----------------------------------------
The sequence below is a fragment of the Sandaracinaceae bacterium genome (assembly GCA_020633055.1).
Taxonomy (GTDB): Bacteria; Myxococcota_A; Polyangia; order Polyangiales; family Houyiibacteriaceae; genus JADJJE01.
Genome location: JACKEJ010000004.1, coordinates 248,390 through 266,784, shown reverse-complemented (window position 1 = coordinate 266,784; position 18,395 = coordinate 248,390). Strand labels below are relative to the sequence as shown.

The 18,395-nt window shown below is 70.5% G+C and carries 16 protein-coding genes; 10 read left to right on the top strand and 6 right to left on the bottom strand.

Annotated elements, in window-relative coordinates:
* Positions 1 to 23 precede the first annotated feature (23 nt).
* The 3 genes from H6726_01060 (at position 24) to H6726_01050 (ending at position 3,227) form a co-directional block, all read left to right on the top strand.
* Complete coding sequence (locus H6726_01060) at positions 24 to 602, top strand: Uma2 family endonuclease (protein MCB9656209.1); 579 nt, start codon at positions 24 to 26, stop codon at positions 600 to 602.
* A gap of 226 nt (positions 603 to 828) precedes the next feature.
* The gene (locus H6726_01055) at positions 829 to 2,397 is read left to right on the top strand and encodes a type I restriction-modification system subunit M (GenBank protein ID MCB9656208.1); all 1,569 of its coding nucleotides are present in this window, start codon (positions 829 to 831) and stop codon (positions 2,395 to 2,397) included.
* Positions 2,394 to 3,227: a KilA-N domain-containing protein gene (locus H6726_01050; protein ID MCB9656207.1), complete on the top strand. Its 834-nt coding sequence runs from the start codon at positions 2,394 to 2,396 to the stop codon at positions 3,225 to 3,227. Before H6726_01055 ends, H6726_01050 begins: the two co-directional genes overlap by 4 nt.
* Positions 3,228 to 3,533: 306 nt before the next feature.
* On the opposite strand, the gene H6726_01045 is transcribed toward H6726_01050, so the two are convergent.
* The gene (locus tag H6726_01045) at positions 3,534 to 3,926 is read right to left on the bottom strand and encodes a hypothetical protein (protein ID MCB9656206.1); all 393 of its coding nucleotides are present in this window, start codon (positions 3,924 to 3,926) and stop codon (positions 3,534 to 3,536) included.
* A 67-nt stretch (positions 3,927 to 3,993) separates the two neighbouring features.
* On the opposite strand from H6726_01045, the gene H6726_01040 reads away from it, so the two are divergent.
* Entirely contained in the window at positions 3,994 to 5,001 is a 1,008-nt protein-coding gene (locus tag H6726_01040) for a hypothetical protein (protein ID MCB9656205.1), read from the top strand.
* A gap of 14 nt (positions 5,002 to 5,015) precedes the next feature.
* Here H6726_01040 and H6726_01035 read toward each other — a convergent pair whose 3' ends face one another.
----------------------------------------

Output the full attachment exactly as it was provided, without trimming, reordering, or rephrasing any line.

The sequence below is a fragment of the Sandaracinaceae bacterium genome (assembly GCA_020633055.1).
Taxonomy (GTDB): Bacteria; Myxococcota_A; Polyangia; order Polyangiales; family Houyiibacteriaceae; genus JADJJE01.
Genome location: JACKEJ010000004.1, coordinates 248,390 through 266,784, shown reverse-complemented (window position 1 = coordinate 266,784; position 18,395 = coordinate 248,390). Strand labels below are relative to the sequence as shown.

The 18,395-nt window shown below is 70.5% G+C and carries 16 protein-coding genes; 10 read left to right on the top strand and 6 right to left on the bottom strand.

Annotated elements, in window-relative coordinates:
* Positions 1 to 23 precede the first annotated feature (23 nt).
* The 3 genes from H6726_01060 (at position 24) to H6726_01050 (ending at position 3,227) form a co-directional block, all read left to right on the top strand.
* Complete coding sequence (locus H6726_01060) at positions 24 to 602, top strand: Uma2 family endonuclease (protein MCB9656209.1); 579 nt, start codon at positions 24 to 26, stop codon at positions 600 to 602.
* A gap of 226 nt (positions 603 to 828) precedes the next feature.
* The gene (locus H6726_01055) at positions 829 to 2,397 is read left to right on the top strand and encodes a type I restriction-modification system subunit M (GenBank protein ID MCB9656208.1); all 1,569 of its coding nucleotides are present in this window, start codon (positions 829 to 831) and stop codon (positions 2,395 to 2,397) included.
* Positions 2,394 to 3,227: a KilA-N domain-containing protein gene (locus H6726_01050; protein ID MCB9656207.1), complete on the top strand. Its 834-nt coding sequence runs from the start codon at positions 2,394 to 2,396 to the stop codon at positions 3,225 to 3,227. Before H6726_01055 ends, H6726_01050 begins: the two co-directional genes overlap by 4 nt.
* Positions 3,228 to 3,533: 306 nt before the next feature.
* On the opposite strand, the gene H6726_01045 is transcribed toward H6726_01050, so the two are convergent.
* The gene (locus tag H6726_01045) at positions 3,534 to 3,926 is read right to left on the bottom strand and encodes a hypothetical protein (protein ID MCB9656206.1); all 393 of its coding nucleotides are present in this window, start codon (positions 3,924 to 3,926) and stop codon (positions 3,534 to 3,536) included.
* A 67-nt stretch (positions 3,927 to 3,993) separates the two neighbouring features.
* On the opposite strand from H6726_01045, the gene H6726_01040 reads away from it, so the two are divergent.
* Entirely contained in the window at positions 3,994 to 5,001 is a 1,008-nt protein-coding gene (locus tag H6726_01040) for a hypothetical protein (protein ID MCB9656205.1), read from the top strand.
* A gap of 14 nt (positions 5,002 to 5,015) precedes the next feature.
* Here H6726_01040 and H6726_01035 read toward each other — a convergent pair whose 3' ends face one another.